Lou Reed Is God, Pass It On
Way, way back -- when the world was new and I was eighteen -- this nice boy turned me on to Lou Reed. When I met him, I had only heard Walk on the Wild Side, which he found a down-right crime. And so started my introduction to Lou and the notion that perhaps he was God (well, not THE God, just A God). I turned out to be a willing convert and have loved Lou and the Velvet Underground ever since. But beyond torturing my college room mate with the 8 minute version of What Goes On and teaching my kids the words to I'm Stickin with You (cause I'm made out of glue...) I don't think I have done enough preaching from the Gospel according to Reed. So, here are some of my favorite songs, offered in the same spirit of that nice boy. If you find any of them cool, pass them on.
There are many recordings of Lou doing this one, and very decent covers to boot -- but my favorite remains the one offered on the album Loaded. Cascading, dreamy guitars give way to Lou's voice at its naughtiest. The song tells us about Jackie, Jim, Jane and occasionally Lou (as narrator), but my favorite part (wouldn't you know) is when he talks about the views of "some evil muthas"
They're gonna tell you that everything is just dirt
And women never really faint
And that villains always blink their eyes.
And that children are the only ones who blush.
And life is just to die.
This Mutha doesn't feel that way, but I love his battle cry just after, asserting:
But anyone who ever had a heart,
they wouldn't turn around and break it.
And anyone who ever played a part,
they wouldn't turn around and hate it.
Some would say that Lou's voice is not his strongest musical contribution. Could be. But this song pushes one to try and imagine a better delivery of these sweet lyrics, describing a simple but wonderful day with a person he loves. In a gentle, almost sleepy voice (as if he is recalling all of this for us as he drifts off, content and exhausted), Lou confesses, "You made me feel like someone else/ someone good."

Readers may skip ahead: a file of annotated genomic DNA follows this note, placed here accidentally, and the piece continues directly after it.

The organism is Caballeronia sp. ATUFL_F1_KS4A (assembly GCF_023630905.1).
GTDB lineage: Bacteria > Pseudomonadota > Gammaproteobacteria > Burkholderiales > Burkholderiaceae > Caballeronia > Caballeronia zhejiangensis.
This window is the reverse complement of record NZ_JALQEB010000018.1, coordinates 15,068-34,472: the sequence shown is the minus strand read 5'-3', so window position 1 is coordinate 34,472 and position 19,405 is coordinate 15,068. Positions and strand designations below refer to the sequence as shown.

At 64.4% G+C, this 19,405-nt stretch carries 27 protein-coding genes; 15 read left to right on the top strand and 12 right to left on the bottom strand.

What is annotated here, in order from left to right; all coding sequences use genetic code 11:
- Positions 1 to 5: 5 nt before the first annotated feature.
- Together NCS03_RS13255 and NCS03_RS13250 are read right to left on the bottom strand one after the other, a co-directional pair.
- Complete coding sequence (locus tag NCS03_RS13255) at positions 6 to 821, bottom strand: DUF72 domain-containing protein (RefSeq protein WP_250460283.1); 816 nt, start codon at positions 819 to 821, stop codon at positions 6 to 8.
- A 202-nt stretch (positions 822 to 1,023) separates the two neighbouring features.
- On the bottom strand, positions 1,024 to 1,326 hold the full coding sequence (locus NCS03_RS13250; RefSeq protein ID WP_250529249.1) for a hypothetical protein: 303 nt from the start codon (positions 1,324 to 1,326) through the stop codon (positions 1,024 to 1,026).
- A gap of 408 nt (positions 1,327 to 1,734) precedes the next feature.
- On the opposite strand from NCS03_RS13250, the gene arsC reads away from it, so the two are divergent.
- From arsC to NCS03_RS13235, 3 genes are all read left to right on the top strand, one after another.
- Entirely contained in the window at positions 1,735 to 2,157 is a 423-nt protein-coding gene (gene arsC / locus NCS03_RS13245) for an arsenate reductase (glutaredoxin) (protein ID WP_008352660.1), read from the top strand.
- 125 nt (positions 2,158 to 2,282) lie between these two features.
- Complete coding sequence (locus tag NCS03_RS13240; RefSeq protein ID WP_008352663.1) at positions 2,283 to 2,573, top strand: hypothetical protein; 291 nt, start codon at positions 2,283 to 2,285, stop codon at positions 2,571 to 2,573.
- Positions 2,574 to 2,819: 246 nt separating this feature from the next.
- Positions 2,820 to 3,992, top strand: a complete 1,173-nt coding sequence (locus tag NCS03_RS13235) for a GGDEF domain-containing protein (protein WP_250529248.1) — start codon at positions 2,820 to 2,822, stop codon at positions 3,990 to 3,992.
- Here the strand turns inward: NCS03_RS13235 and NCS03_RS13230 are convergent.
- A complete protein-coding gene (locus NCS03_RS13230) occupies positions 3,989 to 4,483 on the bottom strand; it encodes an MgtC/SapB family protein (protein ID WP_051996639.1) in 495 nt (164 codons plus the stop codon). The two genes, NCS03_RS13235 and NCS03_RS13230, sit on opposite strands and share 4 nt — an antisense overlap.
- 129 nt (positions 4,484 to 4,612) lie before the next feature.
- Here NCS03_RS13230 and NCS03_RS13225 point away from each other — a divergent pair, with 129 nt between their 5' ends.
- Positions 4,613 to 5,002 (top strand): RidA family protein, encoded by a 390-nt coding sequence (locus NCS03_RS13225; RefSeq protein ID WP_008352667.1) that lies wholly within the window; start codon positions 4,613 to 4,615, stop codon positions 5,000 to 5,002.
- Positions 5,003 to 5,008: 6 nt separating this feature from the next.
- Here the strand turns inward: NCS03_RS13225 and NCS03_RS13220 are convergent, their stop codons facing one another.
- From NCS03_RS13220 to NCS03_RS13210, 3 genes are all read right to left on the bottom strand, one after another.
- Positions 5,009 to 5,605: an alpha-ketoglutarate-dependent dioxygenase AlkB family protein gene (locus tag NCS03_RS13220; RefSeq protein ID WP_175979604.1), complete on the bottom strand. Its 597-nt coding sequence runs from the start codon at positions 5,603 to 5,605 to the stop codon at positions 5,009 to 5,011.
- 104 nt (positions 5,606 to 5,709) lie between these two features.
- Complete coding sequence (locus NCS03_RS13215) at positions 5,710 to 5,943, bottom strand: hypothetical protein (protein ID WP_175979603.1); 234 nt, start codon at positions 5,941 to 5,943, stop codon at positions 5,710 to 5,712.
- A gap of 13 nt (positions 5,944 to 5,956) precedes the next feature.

Who Loves the Sun
First and foremost, the Velvet Underground were a New York City Band. I once read an account of their first tour to the West Coast, during the height of Flower Power, and was really amused to hear how deeply this black-leather-what-the-hell-you-lookin-at mystique went. Predictably, I suppose, they hated everything about Los Angeles and San Francisco, the "protest kids," what seemed like false cheerfulness, and --like bugs under a magnifying glass -- the SUN. Too damn much of it I guess. That is what I think of when I hear this stab at Beach Boy harmonies and bouncy delivery of lines like: "Who loves the sun? Who cares that it makes plants grow? Who cares what it does since you broke my heart?"
Hanging with an artist through their rehab experience is dicey business for a fan. Lou Reed made The Blue Mask after quitting drugs and alcohol and the result is a wide range of hits and misses, the misses ("I Love Women" for one) making even his most heart-felt supporters wince. But the hits are breath-taking, displaying the true range of Lou's talents, and perhaps the highs and lows of the experience he has just endured. The Gun is a truly chilling song, in which Lou uses his sobered voice, spar lyrics and arrangement to force his listener to feel what it is like to be in the presence of a man with a gun. Enjoyment isn't what I experience when I hear this song -- admiration for the man's artistic ability is more like it.
To me, Lisa Says (especially the version on the Velvet Underground's 1969) is the polar-opposite of The Gun in that it holds the same kind of power, but only in its vulnerability and optimism. It recalls a kind of date conversation with Lisa in which she asks for a kiss and Lou wonders, "Why am I so shy?" Deceptively simple, the song is so real in its description of human frailty, and (again) Lou's delivery drives home the heart-thumping emotion only such an encounter could provoke.
Beginning to See the Light
Lou as a Pentecostal minister. Say what? I have heard many versions of this song and am impressed by the consistency of emotion with which Lou brings it home. Lou describes his experience of "seeing the light" as a kind of cheerful and determined separation between himself and the rest of the human race's take on life, all while conjuring up a group of Little Richard-like calls and cheers between lines. But the real goods come for me at the end, when, on top of rhythm guitar hero abandon, Lou begs, "(won't somebody tell me, please!) How does it feel to be loved?"